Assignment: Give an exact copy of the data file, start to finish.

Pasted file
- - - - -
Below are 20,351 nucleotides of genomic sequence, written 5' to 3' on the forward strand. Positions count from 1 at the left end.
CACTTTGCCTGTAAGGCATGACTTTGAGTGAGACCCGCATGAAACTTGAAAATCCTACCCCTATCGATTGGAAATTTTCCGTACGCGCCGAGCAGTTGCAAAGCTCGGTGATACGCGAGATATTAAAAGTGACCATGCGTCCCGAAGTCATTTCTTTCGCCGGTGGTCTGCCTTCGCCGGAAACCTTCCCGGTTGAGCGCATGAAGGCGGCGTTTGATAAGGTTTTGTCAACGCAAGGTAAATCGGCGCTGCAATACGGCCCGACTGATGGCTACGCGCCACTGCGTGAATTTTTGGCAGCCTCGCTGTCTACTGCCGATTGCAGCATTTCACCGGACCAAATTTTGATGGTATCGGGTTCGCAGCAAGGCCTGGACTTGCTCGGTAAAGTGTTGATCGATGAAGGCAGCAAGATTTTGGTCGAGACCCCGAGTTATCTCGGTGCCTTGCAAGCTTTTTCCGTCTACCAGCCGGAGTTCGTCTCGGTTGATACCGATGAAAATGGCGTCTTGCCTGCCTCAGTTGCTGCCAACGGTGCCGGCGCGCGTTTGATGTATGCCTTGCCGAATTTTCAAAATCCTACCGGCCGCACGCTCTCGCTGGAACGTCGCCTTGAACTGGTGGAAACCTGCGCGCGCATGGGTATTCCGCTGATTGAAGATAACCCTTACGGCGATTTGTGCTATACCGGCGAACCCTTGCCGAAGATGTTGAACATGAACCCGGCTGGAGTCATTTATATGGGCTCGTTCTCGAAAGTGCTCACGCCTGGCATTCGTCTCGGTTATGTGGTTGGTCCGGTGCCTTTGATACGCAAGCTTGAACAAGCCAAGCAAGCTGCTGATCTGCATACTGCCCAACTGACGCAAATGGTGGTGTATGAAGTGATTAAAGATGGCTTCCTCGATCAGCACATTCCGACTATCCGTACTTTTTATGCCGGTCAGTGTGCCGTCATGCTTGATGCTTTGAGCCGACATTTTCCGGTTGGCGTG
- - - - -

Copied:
Below are 20,351 nucleotides of genomic sequence, written 5' to 3' on the forward strand. Positions count from 1 at the left end.
CACTTTGCCTGTAAGGCATGACTTTGAGTGAGACCCGCATGAAACTTGAAAATCCTACCCCTATCGATTGGAAATTTTCCGTACGCGCCGAGCAGTTGCAAAGCTCGGTGATACGCGAGATATTAAAAGTGACCATGCGTCCCGAAGTCATTTCTTTCGCCGGTGGTCTGCCTTCGCCGGAAACCTTCCCGGTTGAGCGCATGAAGGCGGCGTTTGATAAGGTTTTGTCAACGCAAGGTAAATCGGCGCTGCAATACGGCCCGACTGATGGCTACGCGCCACTGCGTGAATTTTTGGCAGCCTCGCTGTCTACTGCCGATTGCAGCATTTCACCGGACCAAATTTTGATGGTATCGGGTTCGCAGCAAGGCCTGGACTTGCTCGGTAAAGTGTTGATCGATGAAGGCAGCAAGATTTTGGTCGAGACCCCGAGTTATCTCGGTGCCTTGCAAGCTTTTTCCGTCTACCAGCCGGAGTTCGTCTCGGTTGATACCGATGAAAATGGCGTCTTGCCTGCCTCAGTTGCTGCCAACGGTGCCGGCGCGCGTTTGATGTATGCCTTGCCGAATTTTCAAAATCCTACCGGCCGCACGCTCTCGCTGGAACGTCGCCTTGAACTGGTGGAAACCTGCGCGCGCATGGGTATTCCGCTGATTGAAGATAACCCTTACGGCGATTTGTGCTATACCGGCGAACCCTTGCCGAAGATGTTGAACATGAACCCGGCTGGAGTCATTTATATGGGCTCGTTCTCGAAAGTGCTCACGCCTGGCATTCGTCTCGGTTATGTGGTTGGTCCGGTGCCTTTGATACGCAAGCTTGAACAAGCCAAGCAAGCTGCTGATCTGCATACTGCCCAACTGACGCAAATGGTGGTGTATGAAGTGATTAAAGATGGCTTCCTCGATCAGCACATTCCGACTATCCGTACTTTTTATGCCGGTCAGTGTGCCGTCATGCTTGATGCTTTGAGCCGACATTTTCCGGTTGGCGTG